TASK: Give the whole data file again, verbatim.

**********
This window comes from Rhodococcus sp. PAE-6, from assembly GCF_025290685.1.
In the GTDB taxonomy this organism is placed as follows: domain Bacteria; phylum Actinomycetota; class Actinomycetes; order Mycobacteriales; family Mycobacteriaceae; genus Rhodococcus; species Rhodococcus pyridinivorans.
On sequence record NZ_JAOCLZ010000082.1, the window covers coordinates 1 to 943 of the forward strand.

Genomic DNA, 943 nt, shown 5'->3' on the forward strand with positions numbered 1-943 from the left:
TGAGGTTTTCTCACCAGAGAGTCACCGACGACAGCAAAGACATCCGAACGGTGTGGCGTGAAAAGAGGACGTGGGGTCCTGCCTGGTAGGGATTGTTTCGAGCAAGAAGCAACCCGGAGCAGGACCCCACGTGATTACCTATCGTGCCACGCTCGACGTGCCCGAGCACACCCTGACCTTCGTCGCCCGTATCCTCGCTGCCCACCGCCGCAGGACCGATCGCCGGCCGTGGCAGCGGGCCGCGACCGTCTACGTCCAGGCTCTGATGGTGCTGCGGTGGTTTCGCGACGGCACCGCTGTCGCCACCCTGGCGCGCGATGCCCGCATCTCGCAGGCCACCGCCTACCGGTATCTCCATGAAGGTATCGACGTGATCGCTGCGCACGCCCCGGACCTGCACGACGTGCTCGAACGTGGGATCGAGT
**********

This window comes from Rhodococcus sp. PAE-6, from assembly GCF_025290685.1.
In the GTDB taxonomy this organism is placed as follows: domain Bacteria; phylum Actinomycetota; class Actinomycetes; order Mycobacteriales; family Mycobacteriaceae; genus Rhodococcus; species Rhodococcus pyridinivorans.
On sequence record NZ_JAOCLZ010000082.1, the window covers coordinates 1 to 943 of the forward strand.

Genomic DNA, 943 nt, shown 5'->3' on the forward strand with positions numbered 1-943 from the left:
TGAGGTTTTCTCACCAGAGAGTCACCGACGACAGCAAAGACATCCGAACGGTGTGGCGTGAAAAGAGGACGTGGGGTCCTGCCTGGTAGGGATTGTTTCGAGCAAGAAGCAACCCGGAGCAGGACCCCACGTGATTACCTATCGTGCCACGCTCGACGTGCCCGAGCACACCCTGACCTTCGTCGCCCGTATCCTCGCTGCCCACCGCCGCAGGACCGATCGCCGGCCGTGGCAGCGGGCCGCGACCGTCTACGTCCAGGCTCTGATGGTGCTGCGGTGGTTTCGCGACGGCACCGCTGTCGCCACCCTGGCGCGCGATGCCCGCATCTCGCAGGCCACCGCCTACCGGTATCTCCATGAAGGTATCGACGTGATCGCTGCGCACGCCCCGGACCTGCACGACGTGCTCGAACGTGGGATCGAGT